Surviving the Holidays
My late husband died, two weeks before my daughters third birthday, a month and a half before Thanksgiving, and just a little over three months before Christmas. To say it was a brutal first holiday season is the understatement of the century.
There is no right or wrong way to tackle the holidays when you are struggling, but there are a few things you can do to help you make the days a little easy to handle. Each of these tips can be used to help you process a challenging time in your life with more strength, grace, and joy. Every single day we are presented with options, the small choices you make will define your future reality.
Every single day, break a sweat or at least go for a walk. The power for your body, your brain, and your mood is undeniable. When you are struggling through the hardest moments of your life it’s no longer about the size or the look of your body; it becomes about the quality of your life. Fitness is a catalyst for so much more than fat loss. Fitness is a catalyst for a better life. Look for it to strengthen your resolve and bring fire to your future.
Eastern cultures have known all along, just how powerful mindfulness is when we struggle with grief or stress. Just the simple act of deep breathing can help to regulate your parasympathetic nervous system and regulate anxiety and depression. It’s not a cure-all, nothing is, but it sure can make a big difference when you are struggling. Dedicate just five minutes a day to deep breathing and meditation and watch your day change for the better.
Two weeks after my late husband passed, I sat down and wrote a list of all the things I was still grateful for in my life. At first, I couldn’t think of one good thing, but I made myself write down the little stuff, like my eyesight and my legs, and shortly after, the floodgates opened, and I was overwhelmed with gratitude. That’s the power of being thankful; it brings to your attention all the things you have to be happy about, even when times are tough.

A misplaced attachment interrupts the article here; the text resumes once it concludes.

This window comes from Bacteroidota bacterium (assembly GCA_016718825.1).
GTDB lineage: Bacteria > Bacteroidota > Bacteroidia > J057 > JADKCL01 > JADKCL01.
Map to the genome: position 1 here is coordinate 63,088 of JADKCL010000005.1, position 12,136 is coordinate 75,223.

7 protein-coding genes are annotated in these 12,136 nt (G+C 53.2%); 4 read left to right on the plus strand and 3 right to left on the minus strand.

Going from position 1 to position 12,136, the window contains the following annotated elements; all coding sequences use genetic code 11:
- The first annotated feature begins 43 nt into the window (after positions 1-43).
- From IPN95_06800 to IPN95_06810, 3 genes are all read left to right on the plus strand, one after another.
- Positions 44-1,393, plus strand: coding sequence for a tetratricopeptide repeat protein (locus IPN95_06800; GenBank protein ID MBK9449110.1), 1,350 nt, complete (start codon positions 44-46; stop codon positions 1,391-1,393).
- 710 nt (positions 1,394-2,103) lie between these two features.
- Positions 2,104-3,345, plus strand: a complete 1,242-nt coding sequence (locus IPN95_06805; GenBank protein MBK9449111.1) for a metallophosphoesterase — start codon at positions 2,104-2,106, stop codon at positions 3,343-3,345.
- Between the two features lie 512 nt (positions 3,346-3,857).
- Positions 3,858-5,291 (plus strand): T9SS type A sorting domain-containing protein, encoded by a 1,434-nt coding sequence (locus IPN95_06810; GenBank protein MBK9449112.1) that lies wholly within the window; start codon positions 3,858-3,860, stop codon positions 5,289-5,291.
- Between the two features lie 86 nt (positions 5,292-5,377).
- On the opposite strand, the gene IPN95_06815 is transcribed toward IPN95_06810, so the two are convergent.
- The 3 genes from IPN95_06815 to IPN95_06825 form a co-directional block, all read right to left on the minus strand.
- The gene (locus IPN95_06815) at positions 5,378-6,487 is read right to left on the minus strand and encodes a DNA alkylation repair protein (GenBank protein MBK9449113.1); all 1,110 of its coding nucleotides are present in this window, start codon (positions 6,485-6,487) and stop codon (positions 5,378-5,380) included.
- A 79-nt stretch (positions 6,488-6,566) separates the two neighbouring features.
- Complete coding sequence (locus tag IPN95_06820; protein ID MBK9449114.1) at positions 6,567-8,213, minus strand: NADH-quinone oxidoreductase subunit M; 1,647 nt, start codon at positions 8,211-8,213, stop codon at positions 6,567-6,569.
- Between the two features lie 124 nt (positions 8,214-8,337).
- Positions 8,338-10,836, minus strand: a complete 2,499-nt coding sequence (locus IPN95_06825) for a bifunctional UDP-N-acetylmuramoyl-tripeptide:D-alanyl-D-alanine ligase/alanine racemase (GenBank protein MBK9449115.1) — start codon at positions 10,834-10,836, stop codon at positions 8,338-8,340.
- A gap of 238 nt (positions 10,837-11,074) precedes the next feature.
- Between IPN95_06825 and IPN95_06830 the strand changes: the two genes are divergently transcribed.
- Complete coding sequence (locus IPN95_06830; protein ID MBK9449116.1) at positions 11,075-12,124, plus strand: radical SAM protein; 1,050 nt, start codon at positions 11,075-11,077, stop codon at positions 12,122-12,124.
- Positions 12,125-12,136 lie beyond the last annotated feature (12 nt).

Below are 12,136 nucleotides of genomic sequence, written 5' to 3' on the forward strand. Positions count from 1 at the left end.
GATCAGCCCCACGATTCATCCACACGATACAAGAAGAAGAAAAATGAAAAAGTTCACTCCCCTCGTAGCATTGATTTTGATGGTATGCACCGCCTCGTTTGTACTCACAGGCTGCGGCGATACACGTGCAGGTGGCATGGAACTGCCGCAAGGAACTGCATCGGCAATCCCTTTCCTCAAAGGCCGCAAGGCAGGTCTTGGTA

Don’t pretend to be somewhere emotionally that you aren’t. Allow yourself the grace to not be “strong” or “inspirational” but instead be true to where you are in the moment. We all have seasons of good and bad, and it’s okay to acknowledge your pain, promise me you won’t get stuck there. Strive to do one or two positive things a day to move your life forward, all while allowing yourself the time to grieve and process your pain.
Choose to Move Forward
You will never hear me say the words “move on” because when you experience life-changing grief, you have no choice but to move on from the moment it happens. That being said, we never really “move on” but rather we “move forward.” To anyone who has experienced grief they understand the huge difference in just two little words. Every single day, choose to take one or two small baby steps forward in your life. If you make enough small steps day after day, week after week, year after year, you will see that in time, you are in an entirely new and better place.
You define you, and you are still here for a reason.
I want you to live.
Michelle Steinke-Baumgard is an author for HarperCollins, speaker, fitness coach, mother and a re-married widow. After losing her husband Mitch in 2009, she turned to exercise as an outlet for grief and a way to handle stress. Michelle found it so powerful that she eventually quit her corporate VP job to become a fitness coach. Since then Michelle has been featured in Fitness Magazine, Shape Magazine, contributed to articles for Prevention Magazine, The Huffington Post, and countless other media outlets.